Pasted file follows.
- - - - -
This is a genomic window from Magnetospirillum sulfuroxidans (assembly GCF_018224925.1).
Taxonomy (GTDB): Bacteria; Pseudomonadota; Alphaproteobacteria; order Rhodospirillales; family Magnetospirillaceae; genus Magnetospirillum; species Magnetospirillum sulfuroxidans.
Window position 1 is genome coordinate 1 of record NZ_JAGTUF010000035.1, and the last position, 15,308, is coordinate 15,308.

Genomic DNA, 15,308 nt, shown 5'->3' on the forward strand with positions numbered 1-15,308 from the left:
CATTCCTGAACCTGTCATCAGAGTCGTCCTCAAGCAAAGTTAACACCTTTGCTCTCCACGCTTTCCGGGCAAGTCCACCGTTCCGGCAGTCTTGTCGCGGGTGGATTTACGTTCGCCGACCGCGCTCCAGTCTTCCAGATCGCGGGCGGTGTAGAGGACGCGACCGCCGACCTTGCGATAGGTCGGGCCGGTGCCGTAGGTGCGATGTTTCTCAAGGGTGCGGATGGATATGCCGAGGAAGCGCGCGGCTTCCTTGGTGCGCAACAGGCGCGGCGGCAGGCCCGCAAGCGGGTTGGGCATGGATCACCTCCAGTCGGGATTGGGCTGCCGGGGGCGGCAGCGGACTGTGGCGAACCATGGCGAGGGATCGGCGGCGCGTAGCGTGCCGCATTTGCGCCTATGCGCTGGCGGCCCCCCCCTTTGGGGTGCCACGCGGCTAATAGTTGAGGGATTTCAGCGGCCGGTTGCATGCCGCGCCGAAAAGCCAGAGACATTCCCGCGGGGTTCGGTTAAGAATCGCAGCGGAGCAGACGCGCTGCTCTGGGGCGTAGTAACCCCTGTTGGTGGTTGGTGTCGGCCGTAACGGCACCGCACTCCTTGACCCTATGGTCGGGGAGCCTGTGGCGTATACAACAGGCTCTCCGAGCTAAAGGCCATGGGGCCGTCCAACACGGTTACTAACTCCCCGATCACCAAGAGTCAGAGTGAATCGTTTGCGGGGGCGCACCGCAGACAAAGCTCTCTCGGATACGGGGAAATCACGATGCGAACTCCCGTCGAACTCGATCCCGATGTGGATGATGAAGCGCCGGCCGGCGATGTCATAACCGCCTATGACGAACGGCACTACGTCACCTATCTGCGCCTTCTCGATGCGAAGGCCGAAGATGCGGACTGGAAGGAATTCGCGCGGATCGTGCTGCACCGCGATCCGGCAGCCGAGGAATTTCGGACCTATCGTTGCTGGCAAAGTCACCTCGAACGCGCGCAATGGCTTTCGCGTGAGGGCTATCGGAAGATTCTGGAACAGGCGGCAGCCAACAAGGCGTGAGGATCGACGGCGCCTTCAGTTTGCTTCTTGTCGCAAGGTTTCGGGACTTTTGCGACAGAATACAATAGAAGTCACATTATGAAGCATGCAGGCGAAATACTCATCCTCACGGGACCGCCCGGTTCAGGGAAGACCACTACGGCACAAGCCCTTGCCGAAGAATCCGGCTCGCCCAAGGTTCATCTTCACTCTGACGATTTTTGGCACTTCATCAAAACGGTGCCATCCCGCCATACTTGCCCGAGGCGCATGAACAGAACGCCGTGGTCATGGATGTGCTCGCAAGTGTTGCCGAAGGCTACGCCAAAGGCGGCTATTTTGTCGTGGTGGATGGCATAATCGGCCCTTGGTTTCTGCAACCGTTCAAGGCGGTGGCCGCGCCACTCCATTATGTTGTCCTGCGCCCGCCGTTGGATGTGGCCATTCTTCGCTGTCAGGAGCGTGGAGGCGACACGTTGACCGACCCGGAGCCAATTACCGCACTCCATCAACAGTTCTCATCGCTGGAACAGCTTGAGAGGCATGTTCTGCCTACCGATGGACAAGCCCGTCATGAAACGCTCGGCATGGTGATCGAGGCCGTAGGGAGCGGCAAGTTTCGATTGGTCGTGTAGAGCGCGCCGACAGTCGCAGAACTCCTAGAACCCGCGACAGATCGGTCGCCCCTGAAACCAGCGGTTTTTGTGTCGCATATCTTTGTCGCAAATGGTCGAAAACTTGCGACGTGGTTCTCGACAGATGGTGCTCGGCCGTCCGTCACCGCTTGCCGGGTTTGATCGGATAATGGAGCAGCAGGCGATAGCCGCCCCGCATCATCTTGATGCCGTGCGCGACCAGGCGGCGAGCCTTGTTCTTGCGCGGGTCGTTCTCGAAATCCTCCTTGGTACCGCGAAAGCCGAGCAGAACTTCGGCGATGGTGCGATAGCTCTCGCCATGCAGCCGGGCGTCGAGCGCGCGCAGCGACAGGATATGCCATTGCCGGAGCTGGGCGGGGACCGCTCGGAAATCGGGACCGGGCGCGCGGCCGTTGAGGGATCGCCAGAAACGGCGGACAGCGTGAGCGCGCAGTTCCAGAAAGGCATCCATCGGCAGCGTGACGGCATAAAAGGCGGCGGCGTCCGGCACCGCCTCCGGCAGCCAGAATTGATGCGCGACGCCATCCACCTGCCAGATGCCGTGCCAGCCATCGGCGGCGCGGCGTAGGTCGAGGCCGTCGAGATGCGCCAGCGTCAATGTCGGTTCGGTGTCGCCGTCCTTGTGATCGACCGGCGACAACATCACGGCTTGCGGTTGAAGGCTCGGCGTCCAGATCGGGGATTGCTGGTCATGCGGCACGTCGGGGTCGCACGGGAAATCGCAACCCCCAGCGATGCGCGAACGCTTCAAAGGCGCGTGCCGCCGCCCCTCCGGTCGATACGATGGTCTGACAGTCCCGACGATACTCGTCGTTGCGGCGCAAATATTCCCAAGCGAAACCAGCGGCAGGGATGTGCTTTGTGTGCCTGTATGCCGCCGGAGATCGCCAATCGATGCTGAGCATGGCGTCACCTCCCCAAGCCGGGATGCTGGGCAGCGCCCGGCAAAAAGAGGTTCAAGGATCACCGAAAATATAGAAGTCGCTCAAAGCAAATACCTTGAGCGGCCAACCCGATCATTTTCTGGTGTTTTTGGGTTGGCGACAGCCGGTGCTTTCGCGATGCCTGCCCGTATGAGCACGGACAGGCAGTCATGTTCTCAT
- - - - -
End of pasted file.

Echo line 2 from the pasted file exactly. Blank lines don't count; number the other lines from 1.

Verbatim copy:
Taxonomy (GTDB): Bacteria; Pseudomonadota; Alphaproteobacteria; order Rhodospirillales; family Magnetospirillaceae; genus Magnetospirillum; species Magnetospirillum sulfuroxidans.